Social Security Insurance (SSI) and Social Security Disability Insurance (SSDI) are two programs that are often confused with each other, as they are both known colloquially as "Social Security." The age, medical status, application process, the money that an applicant can expect to receive and the people who can collect benefits are aspects that differ depending on the program.
Social Security Insurance is available for adults who are age 65 or older, blind or otherwise disabled. It is also available for children who are blind or otherwise disabled. A qualifying individual must have limited income and resources. An individual cannot have in assets or savings an amount greater than $2,000.00. If married, this individual cannot have in assets or savings an amount greater than $3,000.00. The spouse’s income will be factored in when determining eligibility. Social Security Disability Insurance is available for individuals who have physical or mental impairments that prevent them from working for 12 months or more. To be eligible for SSDI, you must have worked. In 2012, a worker earns one credit for each $1,130 in earnings, up to four credits per year. Most people need 40 credits to qualify for benefits.
SSI is funded by the U.S. Treasury through personal income taxes, corporate taxes and other taxes. SSDI benefits come from the FICA tax that an employee pays to the government through payroll.
The maximum federal benefit amount for a person who receives SSI is $698 per month for an individual and $1,048 for a couple, as of January 2012. The state may supplement the federal maximum with an additional amount. The amount of benefits a person can receive under SSDI depends on work earnings, up to a maximum of approximately $2,300 per month.
To apply for Social Security Insurance, an applicant must contact the Social Security Administration. Many of the forms that are needed are later completed by a representative from the Social Security Administration. The applicant makes an appointment to file an application within 60 days of the call. There is no waiting period for SSI benefits. SSDI applications are often complex and might require that you submit information, such as medical records and treatment dates from your doctors, lab results, contact information for health care providers, and the names of the employers and job duties you have had for the last 15 years. There is a mandatory five-month waiting period for SSDI.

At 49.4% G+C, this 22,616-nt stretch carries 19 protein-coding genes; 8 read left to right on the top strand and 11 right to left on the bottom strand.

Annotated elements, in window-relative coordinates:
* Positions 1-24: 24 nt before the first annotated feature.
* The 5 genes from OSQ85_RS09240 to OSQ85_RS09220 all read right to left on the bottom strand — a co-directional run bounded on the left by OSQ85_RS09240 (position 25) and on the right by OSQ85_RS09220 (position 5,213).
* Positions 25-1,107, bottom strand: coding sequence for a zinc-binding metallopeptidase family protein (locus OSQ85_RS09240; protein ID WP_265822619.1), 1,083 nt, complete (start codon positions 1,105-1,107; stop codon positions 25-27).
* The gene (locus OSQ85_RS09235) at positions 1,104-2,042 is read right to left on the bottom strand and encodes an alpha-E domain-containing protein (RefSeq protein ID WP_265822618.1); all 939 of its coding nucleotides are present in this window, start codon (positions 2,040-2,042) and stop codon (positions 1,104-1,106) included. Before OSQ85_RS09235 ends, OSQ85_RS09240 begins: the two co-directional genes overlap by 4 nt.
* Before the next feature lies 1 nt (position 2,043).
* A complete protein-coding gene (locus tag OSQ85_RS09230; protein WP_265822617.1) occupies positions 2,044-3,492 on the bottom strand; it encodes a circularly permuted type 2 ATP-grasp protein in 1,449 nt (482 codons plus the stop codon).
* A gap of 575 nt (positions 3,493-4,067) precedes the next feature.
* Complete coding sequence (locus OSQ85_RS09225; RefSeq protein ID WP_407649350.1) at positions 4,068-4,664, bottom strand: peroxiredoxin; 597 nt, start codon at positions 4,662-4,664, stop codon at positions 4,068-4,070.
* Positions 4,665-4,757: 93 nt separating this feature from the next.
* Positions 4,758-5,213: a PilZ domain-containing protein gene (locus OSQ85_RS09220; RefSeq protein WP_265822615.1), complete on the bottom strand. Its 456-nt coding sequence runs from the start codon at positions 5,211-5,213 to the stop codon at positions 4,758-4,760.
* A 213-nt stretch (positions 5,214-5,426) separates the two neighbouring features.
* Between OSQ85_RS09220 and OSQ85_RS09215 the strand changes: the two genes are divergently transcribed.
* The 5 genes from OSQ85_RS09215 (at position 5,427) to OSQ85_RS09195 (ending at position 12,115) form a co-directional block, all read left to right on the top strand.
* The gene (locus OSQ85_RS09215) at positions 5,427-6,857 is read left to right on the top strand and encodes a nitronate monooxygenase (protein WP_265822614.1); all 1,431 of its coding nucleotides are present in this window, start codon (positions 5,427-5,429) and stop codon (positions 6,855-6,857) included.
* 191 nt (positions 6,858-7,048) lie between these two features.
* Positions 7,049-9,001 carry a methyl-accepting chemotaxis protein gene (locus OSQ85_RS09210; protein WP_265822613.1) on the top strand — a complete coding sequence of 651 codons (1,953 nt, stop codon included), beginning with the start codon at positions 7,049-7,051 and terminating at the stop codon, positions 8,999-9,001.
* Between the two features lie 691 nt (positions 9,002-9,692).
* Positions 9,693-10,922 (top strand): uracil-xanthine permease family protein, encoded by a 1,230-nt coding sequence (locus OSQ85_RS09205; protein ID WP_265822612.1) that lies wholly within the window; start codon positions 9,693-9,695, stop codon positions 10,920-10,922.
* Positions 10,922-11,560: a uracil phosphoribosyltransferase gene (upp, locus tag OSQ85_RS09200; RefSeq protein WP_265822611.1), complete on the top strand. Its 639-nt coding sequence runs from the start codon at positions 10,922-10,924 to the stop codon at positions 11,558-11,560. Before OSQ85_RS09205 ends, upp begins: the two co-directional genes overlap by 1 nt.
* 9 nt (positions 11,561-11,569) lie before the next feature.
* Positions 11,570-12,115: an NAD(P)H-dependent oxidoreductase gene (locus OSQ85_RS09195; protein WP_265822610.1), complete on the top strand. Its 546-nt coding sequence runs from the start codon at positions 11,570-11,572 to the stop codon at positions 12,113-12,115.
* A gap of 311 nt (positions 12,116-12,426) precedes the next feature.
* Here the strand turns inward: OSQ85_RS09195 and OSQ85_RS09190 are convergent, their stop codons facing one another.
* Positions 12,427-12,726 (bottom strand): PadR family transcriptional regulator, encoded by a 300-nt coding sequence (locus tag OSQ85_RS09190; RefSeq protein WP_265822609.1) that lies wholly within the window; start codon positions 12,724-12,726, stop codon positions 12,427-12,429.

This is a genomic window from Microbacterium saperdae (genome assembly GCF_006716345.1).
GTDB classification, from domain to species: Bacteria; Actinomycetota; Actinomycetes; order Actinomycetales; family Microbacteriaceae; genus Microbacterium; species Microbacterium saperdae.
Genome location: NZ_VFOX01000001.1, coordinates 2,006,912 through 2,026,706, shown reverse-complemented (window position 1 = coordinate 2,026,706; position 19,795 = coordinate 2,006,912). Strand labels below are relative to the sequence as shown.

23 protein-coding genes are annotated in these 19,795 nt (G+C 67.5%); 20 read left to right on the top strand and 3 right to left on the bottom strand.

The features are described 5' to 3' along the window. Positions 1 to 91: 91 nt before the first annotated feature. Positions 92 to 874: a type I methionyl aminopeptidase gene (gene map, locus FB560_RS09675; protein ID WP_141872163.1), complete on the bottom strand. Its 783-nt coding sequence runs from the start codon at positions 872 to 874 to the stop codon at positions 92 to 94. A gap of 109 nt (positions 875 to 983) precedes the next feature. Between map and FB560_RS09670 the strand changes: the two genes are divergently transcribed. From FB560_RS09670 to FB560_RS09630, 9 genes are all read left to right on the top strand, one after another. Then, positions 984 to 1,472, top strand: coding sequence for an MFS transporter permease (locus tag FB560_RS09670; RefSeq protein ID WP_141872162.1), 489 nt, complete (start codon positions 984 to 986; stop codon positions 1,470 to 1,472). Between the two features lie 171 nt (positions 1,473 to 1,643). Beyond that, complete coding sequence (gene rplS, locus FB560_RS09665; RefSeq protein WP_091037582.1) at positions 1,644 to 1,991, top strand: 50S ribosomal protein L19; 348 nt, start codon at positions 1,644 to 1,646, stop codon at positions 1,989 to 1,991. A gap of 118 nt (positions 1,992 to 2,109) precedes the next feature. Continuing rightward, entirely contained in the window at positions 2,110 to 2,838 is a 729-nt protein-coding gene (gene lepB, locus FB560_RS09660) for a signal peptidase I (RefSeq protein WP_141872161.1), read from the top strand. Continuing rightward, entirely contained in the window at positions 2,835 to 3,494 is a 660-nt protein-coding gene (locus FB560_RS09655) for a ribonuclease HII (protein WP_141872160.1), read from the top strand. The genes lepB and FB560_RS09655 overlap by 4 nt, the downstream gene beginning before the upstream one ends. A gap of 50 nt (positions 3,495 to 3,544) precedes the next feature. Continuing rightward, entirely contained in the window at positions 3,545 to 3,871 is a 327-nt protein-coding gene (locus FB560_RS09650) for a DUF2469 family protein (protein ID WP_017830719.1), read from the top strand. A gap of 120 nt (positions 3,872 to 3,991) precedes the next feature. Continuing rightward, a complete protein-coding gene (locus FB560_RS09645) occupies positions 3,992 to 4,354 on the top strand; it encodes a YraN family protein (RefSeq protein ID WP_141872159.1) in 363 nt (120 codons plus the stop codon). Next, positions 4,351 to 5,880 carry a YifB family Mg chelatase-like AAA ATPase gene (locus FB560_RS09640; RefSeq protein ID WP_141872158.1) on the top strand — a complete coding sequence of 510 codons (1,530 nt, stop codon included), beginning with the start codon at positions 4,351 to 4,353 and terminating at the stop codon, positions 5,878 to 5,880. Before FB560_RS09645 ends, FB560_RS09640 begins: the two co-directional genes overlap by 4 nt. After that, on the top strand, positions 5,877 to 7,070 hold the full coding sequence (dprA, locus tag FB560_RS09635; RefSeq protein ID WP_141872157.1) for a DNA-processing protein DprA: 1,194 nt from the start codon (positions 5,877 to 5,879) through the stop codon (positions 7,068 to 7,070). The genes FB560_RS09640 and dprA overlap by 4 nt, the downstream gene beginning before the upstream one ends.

A person who is approved for SSI will immediately receive Medicaid benefits. Medicaid is a government program that pays health care providers for treatments and for some prescription drugs. Medicare is available for individuals age 65 or older and many individuals with disabilities. A person who receives SSDI will be eligible for Medicare after receiving 24 payments of SSDI. Individuals who receive the medical insurance Part B form of Medicare have their checks deducted by $99.90 for the standard monthly premium for this insurance.
SSI recipients are the only individuals who can receive payments. However, a disabled person's spouse and child dependents can receive partial dependent benefits.
- Social Security.gov: Understanding the Benefits
- Social Security.gov: Supplemental Security Income (SSI)
- DisabilitySecrets.com: What Is the Difference Between Social Security Disability Insurance (SSDI) and SSI?
- SocialSecurityDisability.com: FAQs
- Social Security Administration: Difference Between Social Security Disability and SSI Disability
- Social Security Disability Resource Center: What Is the Difference Between Social Security Disability and SSI?
- AARP: What's the Difference Between SSDI and SSI?
Samantha Kemp is a lawyer for a general practice firm. She has been writing professionally since 2009. Her articles focus on legal issues, personal finance, business and education. Kemp acquired her JD from the University of Arkansas School of Law. She also has degrees in economics and business and teaching.